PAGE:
In addition to retrofits, Boilermakers have been the workforce behind innovative green technologies such as the Ivanpah Solar Electric Generating System, which uses focused sunlight to turn water to steam and steam to electricity.
Newer supercritical and ultra-supercritical plants are burning coal at higher temperatures and pressures, reducing the amount of coal needed to produce the same energy output as comparable older units. Boilermakers helped to build the $4 billion, 1,600-MW Prairie State Energy Campus. The campus has twin 800 MW supercritical power generation units and an on-site coal mine with 200 million tons of recoverable coal—enough to fuel the plant for 30 years.
Moving into the future, no one can predict what new technologies will be invented, but a realistic mix of reliable energy sources that meet demand, preserve the environment and maintain union jobs is necessary.
“We’re going to have to keep a certain amount of our fossil fuels as we transition—until the next energy source,” said IVP Baca. “And we don’t know what that’s going to look like in 20 years. As energy changes and needs change, we’re going to be able to transition into that.”
While the technology is still costly, data on CCUS demonstrate that carbon capture technology will significantly reduce CO2 emissions while putting excess CO2 back in the ground, aiding in enhanced oil recovery. But positive change that both maintains a middle-class standard of living and cleans up the environment won’t happen unless extremists drop the political hot potato.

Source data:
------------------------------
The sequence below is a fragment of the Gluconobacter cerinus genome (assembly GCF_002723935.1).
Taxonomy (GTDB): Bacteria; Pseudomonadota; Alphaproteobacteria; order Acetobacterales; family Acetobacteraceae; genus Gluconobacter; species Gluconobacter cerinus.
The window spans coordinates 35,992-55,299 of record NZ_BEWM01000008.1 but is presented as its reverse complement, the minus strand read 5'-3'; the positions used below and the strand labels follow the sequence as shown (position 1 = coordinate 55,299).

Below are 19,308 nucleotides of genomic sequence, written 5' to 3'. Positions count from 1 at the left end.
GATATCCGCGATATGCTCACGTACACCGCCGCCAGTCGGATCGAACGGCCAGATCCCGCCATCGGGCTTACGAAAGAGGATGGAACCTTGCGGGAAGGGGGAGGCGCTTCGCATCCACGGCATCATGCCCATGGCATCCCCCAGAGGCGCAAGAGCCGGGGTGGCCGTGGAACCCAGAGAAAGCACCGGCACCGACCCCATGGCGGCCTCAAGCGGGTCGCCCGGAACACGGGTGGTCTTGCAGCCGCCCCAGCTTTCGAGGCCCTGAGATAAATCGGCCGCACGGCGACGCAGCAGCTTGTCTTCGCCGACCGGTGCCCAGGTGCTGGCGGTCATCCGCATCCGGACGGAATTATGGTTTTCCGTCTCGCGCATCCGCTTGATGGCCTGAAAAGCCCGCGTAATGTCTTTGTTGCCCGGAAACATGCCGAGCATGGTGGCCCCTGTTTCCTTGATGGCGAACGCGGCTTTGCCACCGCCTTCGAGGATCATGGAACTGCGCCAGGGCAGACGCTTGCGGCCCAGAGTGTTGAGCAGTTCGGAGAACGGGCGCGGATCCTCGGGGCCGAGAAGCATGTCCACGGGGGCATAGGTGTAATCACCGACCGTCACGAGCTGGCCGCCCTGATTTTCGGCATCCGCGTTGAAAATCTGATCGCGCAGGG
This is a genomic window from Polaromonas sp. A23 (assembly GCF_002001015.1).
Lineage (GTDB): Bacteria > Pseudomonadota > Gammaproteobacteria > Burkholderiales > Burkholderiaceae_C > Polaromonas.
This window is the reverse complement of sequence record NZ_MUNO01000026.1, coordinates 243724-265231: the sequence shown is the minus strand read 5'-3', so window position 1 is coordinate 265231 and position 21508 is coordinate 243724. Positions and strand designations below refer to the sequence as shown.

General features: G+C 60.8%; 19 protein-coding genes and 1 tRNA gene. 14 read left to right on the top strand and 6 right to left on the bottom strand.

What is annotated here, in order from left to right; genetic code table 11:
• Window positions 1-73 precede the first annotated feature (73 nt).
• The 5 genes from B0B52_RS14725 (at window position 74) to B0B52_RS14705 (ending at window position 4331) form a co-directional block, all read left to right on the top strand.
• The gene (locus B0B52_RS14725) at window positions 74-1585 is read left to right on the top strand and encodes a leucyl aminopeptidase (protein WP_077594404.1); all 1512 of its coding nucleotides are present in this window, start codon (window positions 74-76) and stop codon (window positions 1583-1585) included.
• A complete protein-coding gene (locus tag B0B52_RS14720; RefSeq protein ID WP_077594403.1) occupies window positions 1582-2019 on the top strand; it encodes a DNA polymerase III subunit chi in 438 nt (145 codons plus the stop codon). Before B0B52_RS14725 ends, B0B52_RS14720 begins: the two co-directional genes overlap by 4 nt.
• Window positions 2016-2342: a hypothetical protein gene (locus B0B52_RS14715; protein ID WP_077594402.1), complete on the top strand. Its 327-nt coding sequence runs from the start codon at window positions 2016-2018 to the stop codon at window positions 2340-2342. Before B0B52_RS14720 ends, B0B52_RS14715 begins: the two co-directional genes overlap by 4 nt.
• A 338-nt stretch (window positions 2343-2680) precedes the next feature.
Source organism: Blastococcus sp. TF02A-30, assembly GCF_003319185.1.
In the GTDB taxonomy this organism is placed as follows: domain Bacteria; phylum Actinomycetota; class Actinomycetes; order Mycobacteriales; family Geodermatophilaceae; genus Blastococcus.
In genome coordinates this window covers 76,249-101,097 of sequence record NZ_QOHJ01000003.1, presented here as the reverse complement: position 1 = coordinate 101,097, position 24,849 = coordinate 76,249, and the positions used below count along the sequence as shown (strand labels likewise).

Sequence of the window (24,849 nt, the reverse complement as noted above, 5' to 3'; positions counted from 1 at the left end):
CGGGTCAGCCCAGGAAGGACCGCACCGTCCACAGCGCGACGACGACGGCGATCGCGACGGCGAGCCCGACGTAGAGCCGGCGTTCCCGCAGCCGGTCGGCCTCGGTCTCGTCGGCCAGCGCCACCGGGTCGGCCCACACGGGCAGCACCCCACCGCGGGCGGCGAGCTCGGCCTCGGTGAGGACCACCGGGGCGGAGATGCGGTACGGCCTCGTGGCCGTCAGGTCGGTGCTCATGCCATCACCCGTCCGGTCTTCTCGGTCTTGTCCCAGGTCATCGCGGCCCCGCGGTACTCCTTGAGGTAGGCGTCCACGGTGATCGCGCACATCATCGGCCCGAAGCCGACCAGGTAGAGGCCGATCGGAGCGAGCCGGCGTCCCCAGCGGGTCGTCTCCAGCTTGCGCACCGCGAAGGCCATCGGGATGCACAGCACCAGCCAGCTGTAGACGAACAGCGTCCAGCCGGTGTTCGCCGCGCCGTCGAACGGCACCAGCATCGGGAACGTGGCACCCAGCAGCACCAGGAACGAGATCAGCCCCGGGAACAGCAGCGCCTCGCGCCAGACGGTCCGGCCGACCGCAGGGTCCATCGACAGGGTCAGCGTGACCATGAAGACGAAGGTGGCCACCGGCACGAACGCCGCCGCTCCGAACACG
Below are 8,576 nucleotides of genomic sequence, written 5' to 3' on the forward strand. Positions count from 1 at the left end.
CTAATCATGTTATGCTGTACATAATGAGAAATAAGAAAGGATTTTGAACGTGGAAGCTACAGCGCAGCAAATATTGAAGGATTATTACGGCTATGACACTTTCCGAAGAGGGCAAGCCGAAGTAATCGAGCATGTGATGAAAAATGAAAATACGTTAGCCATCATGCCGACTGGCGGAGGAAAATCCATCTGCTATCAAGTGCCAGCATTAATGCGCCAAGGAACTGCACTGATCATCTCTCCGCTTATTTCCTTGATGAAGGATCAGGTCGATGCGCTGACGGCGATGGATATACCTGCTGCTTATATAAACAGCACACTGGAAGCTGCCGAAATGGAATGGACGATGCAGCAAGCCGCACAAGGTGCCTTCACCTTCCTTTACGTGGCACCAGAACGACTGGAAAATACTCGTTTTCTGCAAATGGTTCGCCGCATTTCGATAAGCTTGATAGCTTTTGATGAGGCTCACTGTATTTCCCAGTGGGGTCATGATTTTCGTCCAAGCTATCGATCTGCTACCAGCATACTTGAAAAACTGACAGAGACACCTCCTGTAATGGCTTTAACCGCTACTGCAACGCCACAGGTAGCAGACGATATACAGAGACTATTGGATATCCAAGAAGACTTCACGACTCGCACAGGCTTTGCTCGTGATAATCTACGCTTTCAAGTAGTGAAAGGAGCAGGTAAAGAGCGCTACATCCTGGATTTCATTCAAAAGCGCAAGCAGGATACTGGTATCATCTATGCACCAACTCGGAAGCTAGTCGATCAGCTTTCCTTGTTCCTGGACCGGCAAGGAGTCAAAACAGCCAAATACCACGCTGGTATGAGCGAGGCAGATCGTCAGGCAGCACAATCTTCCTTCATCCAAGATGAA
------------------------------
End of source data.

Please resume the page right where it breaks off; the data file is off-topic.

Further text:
According to AD-CSO/Canada Cory Channon, who is also International Director of Climate Change Policy Solutions, it’s time to get people working on climate change mitigation to stop the rhetoric and political pandering and look at the facts: Fossil fuels power the nation—not just to fuel homes but to power the manufacturing of many of the goods and services that make life possible. In addition, as nations moves further into “green” technology, climate extremists don’t want to admit that fossil fuels are needed to build it.
As Jansen said, the U.S. needs comprehensive policy that’s balanced as the nation heads into a clean energy future.
“It’s concerning to me that people forget it takes lithium to make a battery,” he said. “Or what happens to the solar panels when they wear out. I don’t think it’s a well-informed way to progress into the future. There needs to be a balance in all of the above.”
As a Boilermaker who has carefully studied energy needs, climate change and solutions over the past years, Channon understands the need to clean up the environment and mitigate the effects of climate change across the globe. He also knows it can’t happen without a bridge of fossil fuels.
“The narrative that’s been created, that we’ve been led to believe, is that hydro, wind and solar are green and will live forever. That’s wrong. You’ve been misled,” Channon said. “We’re out there promoting a solution—carbon capture. Through that we preserve well-paid, meaningful jobs and increase job opportunities while we are mitigating greenhouse gas emissions.”
Pollution Control Terms
This method involves long, narrow bags suspended in a large enclosure. Fans blow the particulates upward, and they’re trapped inside the bag.
These can remove gasses, mists and solids simultaneously. They’re used to remove particles and gases from industrial exhaust streams as they pass through the duct network.
These remove particles from gas streams using an electricity to charge particles, which then attach to collector plates carrying an opposite charge.
Carbon Capture Use and Storage
This method captures carbon dioxide emissions then stores it deep in the ground. It can also be used for enhanced oil recovery and manufacturing of products.
Editor’s Note: This is the first in a series of three articles about energy production and climate change mitigation. Watch for an article in the Fall issue of The Boilermaker Reporter outlining the problems with green technologies.